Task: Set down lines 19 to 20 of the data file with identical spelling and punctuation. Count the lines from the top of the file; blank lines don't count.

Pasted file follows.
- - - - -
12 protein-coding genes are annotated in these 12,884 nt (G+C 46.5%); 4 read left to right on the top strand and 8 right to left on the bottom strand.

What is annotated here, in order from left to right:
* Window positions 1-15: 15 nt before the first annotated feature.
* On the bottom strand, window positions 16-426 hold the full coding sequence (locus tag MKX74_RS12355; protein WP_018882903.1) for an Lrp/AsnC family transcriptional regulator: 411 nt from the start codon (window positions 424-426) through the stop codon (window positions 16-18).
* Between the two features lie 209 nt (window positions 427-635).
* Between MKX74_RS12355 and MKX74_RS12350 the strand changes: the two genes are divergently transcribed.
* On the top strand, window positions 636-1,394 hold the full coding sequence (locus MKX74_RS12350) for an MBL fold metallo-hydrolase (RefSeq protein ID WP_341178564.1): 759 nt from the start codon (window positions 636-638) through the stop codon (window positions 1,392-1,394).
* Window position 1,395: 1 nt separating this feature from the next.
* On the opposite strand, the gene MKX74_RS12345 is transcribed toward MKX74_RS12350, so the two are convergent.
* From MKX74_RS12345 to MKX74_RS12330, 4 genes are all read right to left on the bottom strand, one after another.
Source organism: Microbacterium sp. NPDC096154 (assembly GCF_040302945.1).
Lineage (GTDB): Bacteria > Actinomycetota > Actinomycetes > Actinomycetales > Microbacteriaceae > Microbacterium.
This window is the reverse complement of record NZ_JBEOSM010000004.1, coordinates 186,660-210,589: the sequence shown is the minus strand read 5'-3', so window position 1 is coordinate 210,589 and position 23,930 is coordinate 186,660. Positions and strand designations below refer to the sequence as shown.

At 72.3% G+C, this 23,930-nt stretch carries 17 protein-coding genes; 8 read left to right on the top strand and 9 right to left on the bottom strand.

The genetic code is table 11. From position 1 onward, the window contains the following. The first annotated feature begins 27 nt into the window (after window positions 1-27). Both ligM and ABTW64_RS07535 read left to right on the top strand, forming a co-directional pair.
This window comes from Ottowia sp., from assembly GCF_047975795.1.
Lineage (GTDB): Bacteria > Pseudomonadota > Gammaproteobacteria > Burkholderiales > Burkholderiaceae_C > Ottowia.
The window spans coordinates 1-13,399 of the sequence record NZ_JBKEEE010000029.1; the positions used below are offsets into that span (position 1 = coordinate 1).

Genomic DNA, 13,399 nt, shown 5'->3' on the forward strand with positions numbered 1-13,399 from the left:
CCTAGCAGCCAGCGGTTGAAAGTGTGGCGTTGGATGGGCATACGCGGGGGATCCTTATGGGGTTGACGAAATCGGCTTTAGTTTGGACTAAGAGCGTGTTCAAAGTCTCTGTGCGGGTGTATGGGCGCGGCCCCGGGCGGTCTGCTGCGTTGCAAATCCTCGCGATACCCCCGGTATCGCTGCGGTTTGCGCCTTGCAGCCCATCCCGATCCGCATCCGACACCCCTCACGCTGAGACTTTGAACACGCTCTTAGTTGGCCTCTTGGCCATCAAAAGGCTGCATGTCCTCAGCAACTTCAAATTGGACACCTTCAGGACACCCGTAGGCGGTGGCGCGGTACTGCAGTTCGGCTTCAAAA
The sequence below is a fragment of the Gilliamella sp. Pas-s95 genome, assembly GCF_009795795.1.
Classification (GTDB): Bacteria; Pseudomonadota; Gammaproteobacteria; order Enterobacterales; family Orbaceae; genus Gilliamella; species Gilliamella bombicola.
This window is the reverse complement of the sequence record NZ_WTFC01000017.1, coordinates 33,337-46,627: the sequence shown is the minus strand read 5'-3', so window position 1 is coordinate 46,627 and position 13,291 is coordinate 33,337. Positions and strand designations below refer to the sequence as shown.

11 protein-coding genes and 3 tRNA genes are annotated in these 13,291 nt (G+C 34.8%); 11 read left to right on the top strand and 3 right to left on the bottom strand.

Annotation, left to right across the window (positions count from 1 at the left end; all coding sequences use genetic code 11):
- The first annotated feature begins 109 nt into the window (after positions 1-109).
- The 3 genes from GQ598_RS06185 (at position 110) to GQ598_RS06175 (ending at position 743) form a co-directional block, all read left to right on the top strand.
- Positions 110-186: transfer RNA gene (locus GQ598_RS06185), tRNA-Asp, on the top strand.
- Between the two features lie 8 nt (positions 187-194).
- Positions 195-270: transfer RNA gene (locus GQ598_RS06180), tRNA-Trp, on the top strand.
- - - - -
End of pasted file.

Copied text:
Genomic DNA, 13,399 nt, shown 5'->3' on the forward strand with positions numbered 1-13,399 from the left:
CCTAGCAGCCAGCGGTTGAAAGTGTGGCGTTGGATGGGCATACGCGGGGGATCCTTATGGGGTTGACGAAATCGGCTTTAGTTTGGACTAAGAGCGTGTTCAAAGTCTCTGTGCGGGTGTATGGGCGCGGCCCCGGGCGGTCTGCTGCGTTGCAAATCCTCGCGATACCCCCGGTATCGCTGCGGTTTGCGCCTTGCAGCCCATCCCGATCCGCATCCGACACCCCTCACGCTGAGACTTTGAACACGCTCTTAGTTGGCCTCTTGGCCATCAAAAGGCTGCATGTCCTCAGCAACTTCAAATTGGACACCTTCAGGACACCCGTAGGCGGTGGCGCGGTACTGCAGTTCGGCTTCAAAA